The carrier substrate is preferably but not necessarily an at least two-layer multi-layer ceramic that can be a LTCC ceramic, an HTCC ceramic or a combination of HTCC or, respectively, LTCC and, as the case may be, further polymer layers. The ceramic can advantageously be effected as a low-shrinkage ceramic (non-shrinkage). Upon sintering, this guarantees only a slight dimension change, such that a geometry predetermined in a green film largely remains upon sintering, or at least in a reproducible manner suffers only a slight shrinking process due to sinter shrinkage. With LTCC ceramics, it is possible to provide the green films with cost-effective metallizations whose resistance to the low applied sinter temperatures of the LTCC ceramic is ensured.
However, it is also possible to effect the carrier substrate as a PCB that is fashioned on a plastic basis as a single-layer or multi-layer circuit board.
Independent of the material of the multi-layer carrier substrate, its individual layers are individually metallized, at least on the surfaces that lie inside in the multi-layer carrier substrate. Inlying feedthroughs can also be provided before the joining of the individual layers into the multi-layer substrate. The feedthroughs leading outwards to the surface of the multi-layer carrier substrate can be applied and metallized after merging of the individual layers. Given a suitable metallization acting as a mirror layer between the individual layers, this can also serve as a stop layer for a laser treatment with which a recess can be achieved to uncover this metallization. However, it is in fact also possible to already generate the feedthroughs in the form of recesses in the individual layers before the sintering. These can then advantageously first be filled with an auxiliary material that can be removed again in a simple manner after the sintering.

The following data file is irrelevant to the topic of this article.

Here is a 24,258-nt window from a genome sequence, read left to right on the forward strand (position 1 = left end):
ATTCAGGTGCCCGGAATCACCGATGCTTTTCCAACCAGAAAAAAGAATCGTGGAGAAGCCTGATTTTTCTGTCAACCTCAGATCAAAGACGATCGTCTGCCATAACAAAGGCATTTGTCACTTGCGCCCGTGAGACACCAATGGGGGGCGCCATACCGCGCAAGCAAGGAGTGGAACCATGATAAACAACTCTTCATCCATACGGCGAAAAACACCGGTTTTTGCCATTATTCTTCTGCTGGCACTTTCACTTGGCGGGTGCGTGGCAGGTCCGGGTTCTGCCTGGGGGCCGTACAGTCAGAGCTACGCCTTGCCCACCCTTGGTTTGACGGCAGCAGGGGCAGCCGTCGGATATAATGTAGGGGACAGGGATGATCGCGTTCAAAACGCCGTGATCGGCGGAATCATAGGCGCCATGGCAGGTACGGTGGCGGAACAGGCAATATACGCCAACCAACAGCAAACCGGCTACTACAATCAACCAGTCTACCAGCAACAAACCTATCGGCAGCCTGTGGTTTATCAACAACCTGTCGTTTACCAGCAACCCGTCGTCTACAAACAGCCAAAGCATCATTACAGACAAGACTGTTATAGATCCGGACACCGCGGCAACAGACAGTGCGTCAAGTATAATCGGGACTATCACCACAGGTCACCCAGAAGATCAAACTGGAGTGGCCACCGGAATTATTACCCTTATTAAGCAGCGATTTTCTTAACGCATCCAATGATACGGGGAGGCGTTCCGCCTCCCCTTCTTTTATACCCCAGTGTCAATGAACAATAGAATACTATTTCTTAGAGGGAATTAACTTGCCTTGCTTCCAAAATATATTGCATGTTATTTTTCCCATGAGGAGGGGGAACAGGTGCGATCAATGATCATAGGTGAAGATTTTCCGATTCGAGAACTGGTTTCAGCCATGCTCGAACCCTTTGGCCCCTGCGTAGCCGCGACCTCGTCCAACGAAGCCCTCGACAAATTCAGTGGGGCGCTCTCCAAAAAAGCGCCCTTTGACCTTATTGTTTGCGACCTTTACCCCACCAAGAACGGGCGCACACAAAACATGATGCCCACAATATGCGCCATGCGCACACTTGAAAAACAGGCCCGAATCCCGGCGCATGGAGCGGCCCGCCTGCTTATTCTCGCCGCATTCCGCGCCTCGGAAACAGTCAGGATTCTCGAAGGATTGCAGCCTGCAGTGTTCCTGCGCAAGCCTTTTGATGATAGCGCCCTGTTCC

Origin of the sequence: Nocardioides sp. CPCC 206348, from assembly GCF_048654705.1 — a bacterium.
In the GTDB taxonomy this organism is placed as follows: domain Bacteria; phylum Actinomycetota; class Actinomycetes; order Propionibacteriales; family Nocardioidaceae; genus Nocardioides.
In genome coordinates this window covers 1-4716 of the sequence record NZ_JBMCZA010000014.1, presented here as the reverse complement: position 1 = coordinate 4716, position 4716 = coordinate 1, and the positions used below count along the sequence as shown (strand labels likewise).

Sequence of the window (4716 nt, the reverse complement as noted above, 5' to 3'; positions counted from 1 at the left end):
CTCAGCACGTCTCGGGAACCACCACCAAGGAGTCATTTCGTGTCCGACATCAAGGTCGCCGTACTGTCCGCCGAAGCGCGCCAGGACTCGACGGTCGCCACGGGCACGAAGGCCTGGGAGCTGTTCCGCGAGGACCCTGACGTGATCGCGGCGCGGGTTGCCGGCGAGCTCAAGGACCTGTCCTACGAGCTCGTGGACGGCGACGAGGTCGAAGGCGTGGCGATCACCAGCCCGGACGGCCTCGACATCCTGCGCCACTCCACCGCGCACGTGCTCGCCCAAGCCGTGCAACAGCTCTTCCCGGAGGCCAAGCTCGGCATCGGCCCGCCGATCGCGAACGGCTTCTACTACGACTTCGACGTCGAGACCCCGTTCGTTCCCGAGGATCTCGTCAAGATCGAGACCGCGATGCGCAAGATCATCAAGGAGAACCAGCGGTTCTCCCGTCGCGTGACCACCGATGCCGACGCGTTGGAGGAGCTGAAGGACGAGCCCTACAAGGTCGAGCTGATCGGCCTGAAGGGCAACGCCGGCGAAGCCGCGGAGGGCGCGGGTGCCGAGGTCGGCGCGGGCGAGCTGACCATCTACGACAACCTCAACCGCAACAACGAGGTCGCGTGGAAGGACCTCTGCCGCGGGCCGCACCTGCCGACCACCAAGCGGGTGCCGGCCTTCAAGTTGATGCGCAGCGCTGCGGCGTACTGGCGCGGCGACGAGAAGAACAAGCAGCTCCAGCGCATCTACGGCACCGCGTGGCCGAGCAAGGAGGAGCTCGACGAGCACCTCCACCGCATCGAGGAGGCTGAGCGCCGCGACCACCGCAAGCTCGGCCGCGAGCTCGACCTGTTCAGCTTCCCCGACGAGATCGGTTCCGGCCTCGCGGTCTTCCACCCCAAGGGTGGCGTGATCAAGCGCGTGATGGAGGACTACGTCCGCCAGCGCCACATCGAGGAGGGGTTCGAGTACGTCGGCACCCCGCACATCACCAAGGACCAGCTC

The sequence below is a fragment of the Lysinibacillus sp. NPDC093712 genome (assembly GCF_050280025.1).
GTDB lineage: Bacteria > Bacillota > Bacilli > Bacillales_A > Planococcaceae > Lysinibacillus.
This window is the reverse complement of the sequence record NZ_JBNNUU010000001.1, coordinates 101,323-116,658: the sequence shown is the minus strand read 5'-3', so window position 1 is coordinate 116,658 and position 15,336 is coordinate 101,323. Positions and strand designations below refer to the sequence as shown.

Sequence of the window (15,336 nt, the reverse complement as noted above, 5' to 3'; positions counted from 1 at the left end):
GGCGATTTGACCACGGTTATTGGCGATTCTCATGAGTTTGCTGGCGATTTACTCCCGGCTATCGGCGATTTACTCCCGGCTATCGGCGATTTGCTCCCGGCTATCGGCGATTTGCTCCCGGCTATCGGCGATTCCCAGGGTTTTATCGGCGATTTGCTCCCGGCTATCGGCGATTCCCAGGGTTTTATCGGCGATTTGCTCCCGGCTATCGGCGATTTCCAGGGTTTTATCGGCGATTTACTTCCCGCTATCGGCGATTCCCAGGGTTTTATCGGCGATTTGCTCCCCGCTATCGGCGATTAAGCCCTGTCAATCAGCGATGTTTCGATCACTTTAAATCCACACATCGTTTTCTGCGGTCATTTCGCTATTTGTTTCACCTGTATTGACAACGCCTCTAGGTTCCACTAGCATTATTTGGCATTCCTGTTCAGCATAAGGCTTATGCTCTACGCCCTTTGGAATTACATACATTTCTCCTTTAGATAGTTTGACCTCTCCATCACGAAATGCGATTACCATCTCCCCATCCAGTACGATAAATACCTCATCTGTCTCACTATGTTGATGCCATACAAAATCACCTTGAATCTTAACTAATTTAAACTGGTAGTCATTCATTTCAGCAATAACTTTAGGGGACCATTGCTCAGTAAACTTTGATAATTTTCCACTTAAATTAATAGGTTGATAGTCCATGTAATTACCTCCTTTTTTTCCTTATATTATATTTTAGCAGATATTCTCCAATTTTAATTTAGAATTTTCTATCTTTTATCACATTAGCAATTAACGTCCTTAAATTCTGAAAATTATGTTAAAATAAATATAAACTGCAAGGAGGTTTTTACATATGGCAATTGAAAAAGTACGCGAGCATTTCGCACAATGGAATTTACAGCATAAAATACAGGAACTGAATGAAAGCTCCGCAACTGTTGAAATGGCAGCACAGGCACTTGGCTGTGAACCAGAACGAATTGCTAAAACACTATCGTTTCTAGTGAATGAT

In a two-layer carrier substrate, it is thus only necessary to apply metallization traces lain between the first and second layer before the merging of the two layers. Feedthroughs leading to these metallizations can subsequently be provided in the form of recesses in which each metallization between the two layers is uncovered.
In particular for the recesses in which the connection areas are uncovered, it is of advantage when the diameter of the recesses is larger than the diameter of the solderable connection areas on the surface of the lower layer. Since the diameter of the solderable connection areas is applicably responsible for the diameter of the later bumps, in this manner a narrower bump diameter is enabled that can be arranged contact-free in the recess, thus that does not contact the walls of the recess. In order to realize such connection metallizations with limited diameter, feedthroughs arranged in the lower layer of the carrier substrate are preferably provided to define the solderable connection areas of the surface of the lower layer. Such a feedthrough filled with conductive material in the lower layer can, with its “surface”, constitute the connection metallization in the recess of the upper layer. For this embodiment, the feedthrough is preferably filled in the lower layer with silver palladium which, for production of a solderable connection, can subsequently still be provided with a galvanic copper or copper-gold layer. This copper-gold layer can also be deposited without current. A nickel-gold layer is also suitable as a sealing layer, whereby in particular the deposited gold layer, which is fashioned thin, proves to be of particular advantage since it can be wetted well with solder and therefore enables an automatic structuring of solder connections, in particular of the bumps. Upon application of solder mass, this remains bonded only to those locations that show a good wetting capability with solder, thus in particular the areas provided with a thin gold coating.